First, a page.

Years ago, when I ran before work at 5:00 AM, I came across a pillow case along one of the back roads. Picking it up, there were items inside, but in the dark I couldn’t see what they were. Finishing my run, I turned it over to my boss after I cleaned up and headed off to class. He notified the sheriff’s deputies. Two deputies arrived at my classroom door, asking to speak with me in the hallway, which drew more than a few curious looks from my students. There had been a break-in overnight just down the road from the school. The items in the pillow case had been taken from that home. But again, that’s the last I heard of that.
Tools are pretty common treasures. I’d guess they fall off trucks rather than being tossed out of windows by their owners. Some are in good shape and worth keeping. A few screwdrivers and wrenches (including two big pipe wrenches which have come in handy over the years) as well as files and wire brushes have been added to my workbench.
The most unusual treasure I’ve come across was a machete. A machete? Well, that’s what the deputy called it. It had a long blade, maybe 22-24 inches, crescent-shaped like a machete. The handle was made of a hard plastic. The blade was a bit rusted. The deputy and I figured, due to the rust, it had been outside on the side of the road, hidden in the near weeds, for a while. But I hadn’t seen it on any previous runs past where I found it. When I called the Sheriff’s Department, the dispatcher listened to my description of my discovery and asked with some hesitation, “a machete?” I guess so. Yep, she would send out a deputy.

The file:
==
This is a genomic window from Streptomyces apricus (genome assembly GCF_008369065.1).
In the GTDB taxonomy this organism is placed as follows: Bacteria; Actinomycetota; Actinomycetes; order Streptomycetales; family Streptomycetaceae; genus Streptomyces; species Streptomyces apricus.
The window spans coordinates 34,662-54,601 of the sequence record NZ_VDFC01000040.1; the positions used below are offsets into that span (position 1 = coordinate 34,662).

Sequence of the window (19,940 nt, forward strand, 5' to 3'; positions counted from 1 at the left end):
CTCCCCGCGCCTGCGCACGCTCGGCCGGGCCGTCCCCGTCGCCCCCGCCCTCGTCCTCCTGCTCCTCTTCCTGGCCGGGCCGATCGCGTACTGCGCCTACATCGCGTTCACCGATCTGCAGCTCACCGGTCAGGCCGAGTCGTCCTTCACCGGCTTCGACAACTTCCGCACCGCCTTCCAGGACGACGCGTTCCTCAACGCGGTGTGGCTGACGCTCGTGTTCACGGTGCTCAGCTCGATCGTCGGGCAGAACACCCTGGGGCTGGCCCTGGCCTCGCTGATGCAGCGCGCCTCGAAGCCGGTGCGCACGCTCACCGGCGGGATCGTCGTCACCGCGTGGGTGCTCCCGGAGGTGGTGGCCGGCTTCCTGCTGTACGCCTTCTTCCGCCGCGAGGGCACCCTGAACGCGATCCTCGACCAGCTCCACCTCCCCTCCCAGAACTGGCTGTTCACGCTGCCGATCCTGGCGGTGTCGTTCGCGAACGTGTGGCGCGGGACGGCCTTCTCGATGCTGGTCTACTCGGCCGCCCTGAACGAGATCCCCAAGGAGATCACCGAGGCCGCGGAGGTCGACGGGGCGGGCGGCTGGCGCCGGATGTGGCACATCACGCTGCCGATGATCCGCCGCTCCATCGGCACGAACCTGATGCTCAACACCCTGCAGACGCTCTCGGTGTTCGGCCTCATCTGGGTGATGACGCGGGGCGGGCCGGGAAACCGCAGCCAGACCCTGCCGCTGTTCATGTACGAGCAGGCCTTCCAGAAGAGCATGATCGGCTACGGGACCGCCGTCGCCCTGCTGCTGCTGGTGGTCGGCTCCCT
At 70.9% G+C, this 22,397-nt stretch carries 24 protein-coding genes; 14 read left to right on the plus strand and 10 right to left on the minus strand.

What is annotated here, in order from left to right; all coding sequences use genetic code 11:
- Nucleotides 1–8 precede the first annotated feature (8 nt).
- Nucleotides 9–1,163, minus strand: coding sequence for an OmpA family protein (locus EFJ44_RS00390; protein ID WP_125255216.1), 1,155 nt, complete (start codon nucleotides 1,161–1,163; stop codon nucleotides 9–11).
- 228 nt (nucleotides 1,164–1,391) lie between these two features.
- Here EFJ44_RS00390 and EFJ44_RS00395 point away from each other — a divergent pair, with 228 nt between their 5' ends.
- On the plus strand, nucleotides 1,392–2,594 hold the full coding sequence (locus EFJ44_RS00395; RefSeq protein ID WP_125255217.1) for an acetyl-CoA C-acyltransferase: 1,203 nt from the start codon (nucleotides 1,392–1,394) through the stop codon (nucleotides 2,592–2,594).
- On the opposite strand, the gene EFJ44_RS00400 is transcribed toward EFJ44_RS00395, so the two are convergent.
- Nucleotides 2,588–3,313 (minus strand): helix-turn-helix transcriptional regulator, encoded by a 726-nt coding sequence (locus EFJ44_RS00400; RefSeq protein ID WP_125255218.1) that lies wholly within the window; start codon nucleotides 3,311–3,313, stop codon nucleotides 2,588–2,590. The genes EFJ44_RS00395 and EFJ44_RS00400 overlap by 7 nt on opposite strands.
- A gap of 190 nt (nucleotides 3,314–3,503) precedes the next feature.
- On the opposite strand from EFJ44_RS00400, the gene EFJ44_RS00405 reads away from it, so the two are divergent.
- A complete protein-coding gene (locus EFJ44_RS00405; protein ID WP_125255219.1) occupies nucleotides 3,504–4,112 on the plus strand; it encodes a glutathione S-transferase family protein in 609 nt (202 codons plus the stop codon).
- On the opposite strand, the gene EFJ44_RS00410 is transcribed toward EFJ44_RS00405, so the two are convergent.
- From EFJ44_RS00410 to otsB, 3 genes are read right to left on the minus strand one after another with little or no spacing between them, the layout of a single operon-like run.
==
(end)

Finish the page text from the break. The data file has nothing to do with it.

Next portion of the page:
He arrived, I showed it to him, and he immediately confirmed, “a machete.” He asked when and where and a few other questions, but didn’t seem too bothered by it. But he did refer to it as a machete several times. In fact, he started to walk away and I asked what to do with it. He replied, “You can keep it.” I said I planned to toss it in the trash and he appeared, initially, fine with that. He actually got back in his squad car, but must have done some thinking. He got back out, took the weapon, and said he’d call around to other stations and departments to see if there had been “any reports.” He asked if I wanted it back if nothing showed up, but I told him, “just pitch it.”
A few times I’ve found bicycles, likely stolen and then abandoned. I called them in to the sheriff, too, and the next time I ran by, each was gone. I don’t know if the police took them, the owners discovered them, or what.
Once I came across a scooter, a new one, out in the middle of nowhere. Still there a couple of weeks later, unclaimed, I drove past in my car, picked it up, and took it home. This was years and years ago. Michael, Ashley, and Cody had some fun with it for a long time.
While hardly treasures of this sort, I frequently see a great deal of wildlife while I run. I know that’s probably not all that unusual, but I still get excited. I guess it’s “You can take the boy out of the city, but you can’t take the city out of the boy.” Or something like that. Next month I will tell of my encounters with some of them.